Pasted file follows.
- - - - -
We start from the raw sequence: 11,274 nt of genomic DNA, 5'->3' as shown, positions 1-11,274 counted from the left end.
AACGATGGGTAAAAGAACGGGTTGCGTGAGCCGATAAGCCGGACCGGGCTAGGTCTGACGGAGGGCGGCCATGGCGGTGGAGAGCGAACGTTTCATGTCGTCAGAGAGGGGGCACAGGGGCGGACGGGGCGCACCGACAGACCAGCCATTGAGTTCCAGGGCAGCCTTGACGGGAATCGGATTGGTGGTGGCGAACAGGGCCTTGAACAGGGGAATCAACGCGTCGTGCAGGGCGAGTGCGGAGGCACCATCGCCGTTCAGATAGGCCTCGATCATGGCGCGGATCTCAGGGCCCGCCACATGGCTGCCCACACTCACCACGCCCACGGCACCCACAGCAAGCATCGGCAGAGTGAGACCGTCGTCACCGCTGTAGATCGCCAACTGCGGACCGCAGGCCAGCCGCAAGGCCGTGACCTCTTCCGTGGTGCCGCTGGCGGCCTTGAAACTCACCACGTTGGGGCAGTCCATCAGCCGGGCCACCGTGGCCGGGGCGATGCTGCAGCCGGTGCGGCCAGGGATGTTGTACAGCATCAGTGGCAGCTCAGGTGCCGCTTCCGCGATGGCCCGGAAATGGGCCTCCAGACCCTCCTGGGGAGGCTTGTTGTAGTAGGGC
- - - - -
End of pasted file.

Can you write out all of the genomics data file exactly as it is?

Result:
We start from the raw sequence: 11,274 nt of genomic DNA, 5'->3' as shown, positions 1-11,274 counted from the left end.
AACGATGGGTAAAAGAACGGGTTGCGTGAGCCGATAAGCCGGACCGGGCTAGGTCTGACGGAGGGCGGCCATGGCGGTGGAGAGCGAACGTTTCATGTCGTCAGAGAGGGGGCACAGGGGCGGACGGGGCGCACCGACAGACCAGCCATTGAGTTCCAGGGCAGCCTTGACGGGAATCGGATTGGTGGTGGCGAACAGGGCCTTGAACAGGGGAATCAACGCGTCGTGCAGGGCGAGTGCGGAGGCACCATCGCCGTTCAGATAGGCCTCGATCATGGCGCGGATCTCAGGGCCCGCCACATGGCTGCCCACACTCACCACGCCCACGGCACCCACAGCAAGCATCGGCAGAGTGAGACCGTCGTCACCGCTGTAGATCGCCAACTGCGGACCGCAGGCCAGCCGCAAGGCCGTGACCTCTTCCGTGGTGCCGCTGGCGGCCTTGAAACTCACCACGTTGGGGCAGTCCATCAGCCGGGCCACCGTGGCCGGGGCGATGCTGCAGCCGGTGCGGCCAGGGATGTTGTACAGCATCAGTGGCAGCTCAGGTGCCGCTTCCGCGATGGCCCGGAAATGGGCCTCCAGACCCTCCTGGGGAGGCTTGTTGTAGTAGGGC